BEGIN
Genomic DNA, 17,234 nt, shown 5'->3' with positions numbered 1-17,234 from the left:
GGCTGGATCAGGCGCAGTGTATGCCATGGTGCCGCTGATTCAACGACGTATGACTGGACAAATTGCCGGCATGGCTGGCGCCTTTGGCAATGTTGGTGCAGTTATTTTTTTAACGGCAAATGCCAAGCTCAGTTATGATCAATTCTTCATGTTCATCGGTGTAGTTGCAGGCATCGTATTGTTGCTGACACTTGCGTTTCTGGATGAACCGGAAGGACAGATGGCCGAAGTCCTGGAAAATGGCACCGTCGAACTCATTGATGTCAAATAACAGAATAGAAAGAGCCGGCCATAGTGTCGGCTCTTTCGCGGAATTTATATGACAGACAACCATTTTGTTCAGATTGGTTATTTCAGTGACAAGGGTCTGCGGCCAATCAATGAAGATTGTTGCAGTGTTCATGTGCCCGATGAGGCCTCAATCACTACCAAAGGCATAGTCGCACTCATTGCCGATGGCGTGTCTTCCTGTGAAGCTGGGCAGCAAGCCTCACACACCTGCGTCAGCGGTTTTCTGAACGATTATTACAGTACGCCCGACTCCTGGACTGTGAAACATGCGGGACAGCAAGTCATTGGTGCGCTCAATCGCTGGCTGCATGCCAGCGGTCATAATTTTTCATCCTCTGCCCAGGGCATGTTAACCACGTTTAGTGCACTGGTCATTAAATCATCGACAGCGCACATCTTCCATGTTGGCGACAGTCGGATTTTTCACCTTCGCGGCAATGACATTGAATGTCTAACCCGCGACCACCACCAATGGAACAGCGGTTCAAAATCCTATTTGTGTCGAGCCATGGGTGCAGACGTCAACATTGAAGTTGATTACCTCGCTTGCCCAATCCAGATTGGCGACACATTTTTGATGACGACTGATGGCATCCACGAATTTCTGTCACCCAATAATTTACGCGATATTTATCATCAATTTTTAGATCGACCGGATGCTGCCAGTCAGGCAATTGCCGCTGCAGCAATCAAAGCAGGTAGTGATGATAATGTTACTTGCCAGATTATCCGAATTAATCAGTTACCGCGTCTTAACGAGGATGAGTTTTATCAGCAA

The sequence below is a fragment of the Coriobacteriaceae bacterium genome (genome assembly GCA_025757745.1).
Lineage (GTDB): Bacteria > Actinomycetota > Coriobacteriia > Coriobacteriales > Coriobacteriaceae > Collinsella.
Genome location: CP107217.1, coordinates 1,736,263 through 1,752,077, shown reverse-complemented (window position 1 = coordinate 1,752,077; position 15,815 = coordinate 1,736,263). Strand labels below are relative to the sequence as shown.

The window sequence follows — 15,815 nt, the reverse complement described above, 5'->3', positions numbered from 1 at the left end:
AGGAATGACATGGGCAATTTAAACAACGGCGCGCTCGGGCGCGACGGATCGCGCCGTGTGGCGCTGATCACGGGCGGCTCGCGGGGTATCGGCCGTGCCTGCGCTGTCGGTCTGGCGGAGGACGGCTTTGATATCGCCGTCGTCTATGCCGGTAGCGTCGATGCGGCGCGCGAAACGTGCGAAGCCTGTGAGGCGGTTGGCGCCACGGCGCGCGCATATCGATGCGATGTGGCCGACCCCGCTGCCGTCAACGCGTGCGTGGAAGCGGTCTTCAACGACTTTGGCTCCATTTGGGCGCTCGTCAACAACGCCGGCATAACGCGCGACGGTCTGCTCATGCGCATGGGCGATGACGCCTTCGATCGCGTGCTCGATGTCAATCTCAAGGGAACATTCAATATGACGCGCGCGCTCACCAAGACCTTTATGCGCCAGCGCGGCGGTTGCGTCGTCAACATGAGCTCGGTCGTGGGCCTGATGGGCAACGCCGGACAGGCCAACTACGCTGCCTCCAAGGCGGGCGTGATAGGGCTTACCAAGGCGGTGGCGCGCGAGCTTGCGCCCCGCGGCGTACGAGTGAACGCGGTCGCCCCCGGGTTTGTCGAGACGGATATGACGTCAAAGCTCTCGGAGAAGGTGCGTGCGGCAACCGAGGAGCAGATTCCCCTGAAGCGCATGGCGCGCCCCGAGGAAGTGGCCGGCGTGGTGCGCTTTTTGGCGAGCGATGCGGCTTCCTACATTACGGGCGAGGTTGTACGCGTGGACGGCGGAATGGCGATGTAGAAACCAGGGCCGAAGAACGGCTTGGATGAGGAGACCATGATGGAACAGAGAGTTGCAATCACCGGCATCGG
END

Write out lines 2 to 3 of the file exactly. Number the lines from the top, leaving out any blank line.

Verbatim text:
GGCTGGATCAGGCGCAGTGTATGCCATGGTGCCGCTGATTCAACGACGTATGACTGGACAAATTGCCGGCATGGCTGGCGCCTTTGGCAATGTTGGTGCAGTTATTTTTTTAACGGCAAATGCCAAGCTCAGTTATGATCAATTCTTCATGTTCATCGGTGTAGTTGCAGGCATCGTATTGTTGCTGACACTTGCGTTTCTGGATGAACCGGAAGGACAGATGGCCGAAGTCCTGGAAAATGGCACCGTCGAACTCATTGATGTCAAATAACAGAATAGAAAGAGCCGGCCATAGTGTCGGCTCTTTCGCGGAATTTATATGACAGACAACCATTTTGTTCAGATTGGTTATTTCAGTGACAAGGGTCTGCGGCCAATCAATGAAGATTGTTGCAGTGTTCATGTGCCCGATGAGGCCTCAATCACTACCAAAGGCATAGTCGCACTCATTGCCGATGGCGTGTCTTCCTGTGAAGCTGGGCAGCAAGCCTCACACACCTGCGTCAGCGGTTTTCTGAACGATTATTACAGTACGCCCGACTCCTGGACTGTGAAACATGCGGGACAGCAAGTCATTGGTGCGCTCAATCGCTGGCTGCATGCCAGCGGTCATAATTTTTCATCCTCTGCCCAGGGCATGTTAACCACGTTTAGTGCACTGGTCATTAAATCATCGACAGCGCACATCTTCCATGTTGGCGACAGTCGGATTTTTCACCTTCGCGGCAATGACATTGAATGTCTAACCCGCGACCACCACCAATGGAACAGCGGTTCAAAATCCTATTTGTGTCGAGCCATGGGTGCAGACGTCAACATTGAAGTTGATTACCTCGCTTGCCCAATCCAGATTGGCGACACATTTTTGATGACGACTGATGGCATCCACGAATTTCTGTCACCCAATAATTTACGCGATATTTATCATCAATTTTTAGATCGACCGGATGCTGCCAGTCAGGCAATTGCCGCTGCAGCAATCAAAGCAGGTAGTGATGATAATGTTACTTGCCAGATTATCCGAATTAATCAGTTACCGCGTCTTAACGAGGATGAGTTTTATCAGCAA

The sequence below is a fragment of the Coriobacteriaceae bacterium genome (genome assembly GCA_025757745.1).